Via AG Metal Miner
The Renewables MMI (Monthly MetalMiner Index) began showing signs of a possible reversal month-over-month, edging up 3.42%. Renewable resources, meanwhile, continue to see significant global investment.
MetalMiner noted in its Raw Steels MMI that steel prices found a bottom month-over-month. This impacted the renewable resources index heavily. After all, much of the index consists of steel plate, one of the main components for manufacturing wind turbines. Other parts of the index, like silicon, dropped in price. This could have been due to the rise in Chinese COVID cases, which also caused Chinese demand to falter. Ultimately, the U.S. inventory of these renewable metals remains heavily dependent on China.
Uncertain Steel Market Holds Wind Turbine Production in the Balance
Meanwhile, wind turbine construction remains dependent on steel. Therefore, having the steel market in an uncertain place creates stress for wind turbine manufacturers. Fortunately, 2022 plate prices managed to be less volatile than other steel forms. Still, many geopolitical factors remain in play, any one of which could impact plate prices in the near and distant future.
For the moment, wind turbine demand remains strong thanks to a renewed push for green energy. As a result, steel plate demand will likely remain high as well. However, Chinese steel plate buyers should stay on guard amid rising COVID cases and staggering steel production. The ongoing energy crisis in Europe also hampered both European steel production and the global wind turbine market in 2022. Thankfully, production has yet to come to a dead stop.
Companies Pushing Renewable Resources Need Metal Supply
Blastr is a Finnish steel manufacturer whose primary focus is decarbonizing steel production. Recently, the company invested 4 billion euros (or 4.3 billion USD) into a brand new green steel production facility. Blastr hopes to aid in decarbonizing the steel production chain, which would be a massive benefit to global renewable resources. However, this particular plant will not begin production until 2026. Therefore, it will not offer any immediate relief for European steel shortages or hasten global decarbonization.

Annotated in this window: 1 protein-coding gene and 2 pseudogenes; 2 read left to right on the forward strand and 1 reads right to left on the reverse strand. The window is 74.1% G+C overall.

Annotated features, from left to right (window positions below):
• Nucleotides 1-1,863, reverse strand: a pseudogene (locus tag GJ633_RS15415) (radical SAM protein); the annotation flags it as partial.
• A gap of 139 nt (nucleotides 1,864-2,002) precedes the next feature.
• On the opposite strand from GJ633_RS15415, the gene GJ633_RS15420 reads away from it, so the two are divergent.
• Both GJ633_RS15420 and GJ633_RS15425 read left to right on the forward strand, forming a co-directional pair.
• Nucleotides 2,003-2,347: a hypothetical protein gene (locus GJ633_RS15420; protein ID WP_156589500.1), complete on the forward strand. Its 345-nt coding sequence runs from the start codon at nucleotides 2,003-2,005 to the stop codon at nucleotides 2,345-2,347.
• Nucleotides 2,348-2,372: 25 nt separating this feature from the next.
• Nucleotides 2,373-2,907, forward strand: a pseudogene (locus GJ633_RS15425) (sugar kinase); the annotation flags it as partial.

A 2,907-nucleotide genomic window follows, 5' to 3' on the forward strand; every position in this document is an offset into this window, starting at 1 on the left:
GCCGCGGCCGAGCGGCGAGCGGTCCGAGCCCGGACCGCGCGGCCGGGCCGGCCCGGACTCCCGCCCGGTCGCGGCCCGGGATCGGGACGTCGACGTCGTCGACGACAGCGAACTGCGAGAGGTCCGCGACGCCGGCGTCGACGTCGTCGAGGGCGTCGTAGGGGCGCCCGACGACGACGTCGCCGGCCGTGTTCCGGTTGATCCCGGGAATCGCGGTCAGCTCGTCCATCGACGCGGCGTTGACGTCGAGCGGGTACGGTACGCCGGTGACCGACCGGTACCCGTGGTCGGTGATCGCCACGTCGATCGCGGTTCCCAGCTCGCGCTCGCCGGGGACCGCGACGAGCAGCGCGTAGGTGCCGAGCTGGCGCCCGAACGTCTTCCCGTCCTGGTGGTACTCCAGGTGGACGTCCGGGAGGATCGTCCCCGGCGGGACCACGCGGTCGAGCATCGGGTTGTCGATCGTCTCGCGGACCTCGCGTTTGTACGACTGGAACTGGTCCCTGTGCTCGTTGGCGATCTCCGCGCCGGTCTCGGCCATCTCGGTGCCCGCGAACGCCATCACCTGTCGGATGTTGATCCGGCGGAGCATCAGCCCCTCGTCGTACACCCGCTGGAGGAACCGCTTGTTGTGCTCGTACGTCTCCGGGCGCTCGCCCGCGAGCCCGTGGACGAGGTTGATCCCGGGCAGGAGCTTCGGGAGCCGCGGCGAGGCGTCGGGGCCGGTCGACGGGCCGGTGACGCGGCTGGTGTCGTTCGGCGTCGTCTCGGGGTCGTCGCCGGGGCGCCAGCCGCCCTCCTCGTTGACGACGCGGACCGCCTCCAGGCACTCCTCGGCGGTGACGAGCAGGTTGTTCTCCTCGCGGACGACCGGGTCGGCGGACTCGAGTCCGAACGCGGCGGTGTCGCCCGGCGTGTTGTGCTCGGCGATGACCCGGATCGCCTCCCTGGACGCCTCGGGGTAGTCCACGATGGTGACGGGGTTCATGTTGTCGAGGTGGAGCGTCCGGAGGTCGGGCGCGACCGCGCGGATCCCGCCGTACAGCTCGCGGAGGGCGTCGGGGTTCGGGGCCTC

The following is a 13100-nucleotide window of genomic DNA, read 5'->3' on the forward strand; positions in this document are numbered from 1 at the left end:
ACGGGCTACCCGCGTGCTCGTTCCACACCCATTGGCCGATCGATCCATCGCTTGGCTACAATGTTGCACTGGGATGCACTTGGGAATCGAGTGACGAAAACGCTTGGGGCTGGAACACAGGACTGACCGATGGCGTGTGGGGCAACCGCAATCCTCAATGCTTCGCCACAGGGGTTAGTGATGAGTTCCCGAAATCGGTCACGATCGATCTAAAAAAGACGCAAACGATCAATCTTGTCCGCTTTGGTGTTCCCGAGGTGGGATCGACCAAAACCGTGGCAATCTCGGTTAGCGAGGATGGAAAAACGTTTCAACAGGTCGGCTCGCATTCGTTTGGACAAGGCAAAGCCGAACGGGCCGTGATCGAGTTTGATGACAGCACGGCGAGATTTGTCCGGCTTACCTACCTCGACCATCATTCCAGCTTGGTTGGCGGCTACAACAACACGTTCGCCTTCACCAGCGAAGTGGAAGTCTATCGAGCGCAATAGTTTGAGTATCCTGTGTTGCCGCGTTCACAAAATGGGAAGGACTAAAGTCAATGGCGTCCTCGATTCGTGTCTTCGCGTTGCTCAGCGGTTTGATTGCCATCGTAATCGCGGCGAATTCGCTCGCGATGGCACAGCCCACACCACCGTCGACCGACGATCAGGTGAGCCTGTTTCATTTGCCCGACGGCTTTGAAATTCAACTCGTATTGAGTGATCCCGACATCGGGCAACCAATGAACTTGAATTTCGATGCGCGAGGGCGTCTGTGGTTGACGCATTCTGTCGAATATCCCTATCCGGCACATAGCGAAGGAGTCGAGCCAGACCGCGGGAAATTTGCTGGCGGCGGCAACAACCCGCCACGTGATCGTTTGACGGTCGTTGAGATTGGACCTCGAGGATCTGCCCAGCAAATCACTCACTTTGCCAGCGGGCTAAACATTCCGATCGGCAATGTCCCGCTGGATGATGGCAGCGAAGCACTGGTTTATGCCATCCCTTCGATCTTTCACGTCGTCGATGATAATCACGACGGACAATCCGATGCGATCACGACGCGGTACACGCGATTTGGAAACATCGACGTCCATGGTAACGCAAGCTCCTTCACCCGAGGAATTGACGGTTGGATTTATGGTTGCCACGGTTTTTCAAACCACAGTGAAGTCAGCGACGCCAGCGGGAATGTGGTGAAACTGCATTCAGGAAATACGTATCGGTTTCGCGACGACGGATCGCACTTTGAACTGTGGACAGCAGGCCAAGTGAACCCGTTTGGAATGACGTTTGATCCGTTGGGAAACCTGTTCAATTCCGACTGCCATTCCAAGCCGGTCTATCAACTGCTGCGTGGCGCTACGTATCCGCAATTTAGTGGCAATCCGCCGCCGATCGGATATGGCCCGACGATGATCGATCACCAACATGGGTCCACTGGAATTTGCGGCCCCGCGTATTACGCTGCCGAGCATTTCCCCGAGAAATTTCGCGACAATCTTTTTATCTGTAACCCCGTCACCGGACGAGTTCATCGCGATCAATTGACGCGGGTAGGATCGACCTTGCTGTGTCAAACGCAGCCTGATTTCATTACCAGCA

While many markets have witnessed falling demand in recent months, green energy projects can’t hope to push forward without adequate supply. This is especially true of wind turbines, which are manufactured primarily of steel.
However, some renewable energy companies continue to seek steel alternatives. Aluminum, a more lightweight option, is a good fit for floating wind farms and mills, which often require lighter materials than steel. This is especially true in deep waters where anchoring windmills to the sea bed is not an option. For example, World Wide Wind, a Norwegian startup, is currently looking to use aluminum to build offshore windmills.
That said, aluminum could find itself on shaky ground regarding renewable energy uses, at least in the short term. Thanks to the recent Indonesian bauxite export ban and China raising aluminum export taxes, the long-term outlook for aluminum remains in question. If aluminum becomes squeezed down the line, it could end up being a far more expensive solution for generating wind power.
Grain-Oriented Electrical Steel MMI
The Grain-Oriented Electrical Steel MMI traded completely flat, with no change in price between December and January.
Experts anticipate that the GOES market will grow steadily throughout 2023 and onward. Despite energy shortages in places like Europe, the energy sector shows no signs of slowing down. Meanwhile, the demand for GOES and transformers will continue to rise. As other metal forms fluctuated wildly throughout 2023, GOES traded in a comparatively tight range. This was then followed by a huge spike in Q4.
By Jennifer Kary
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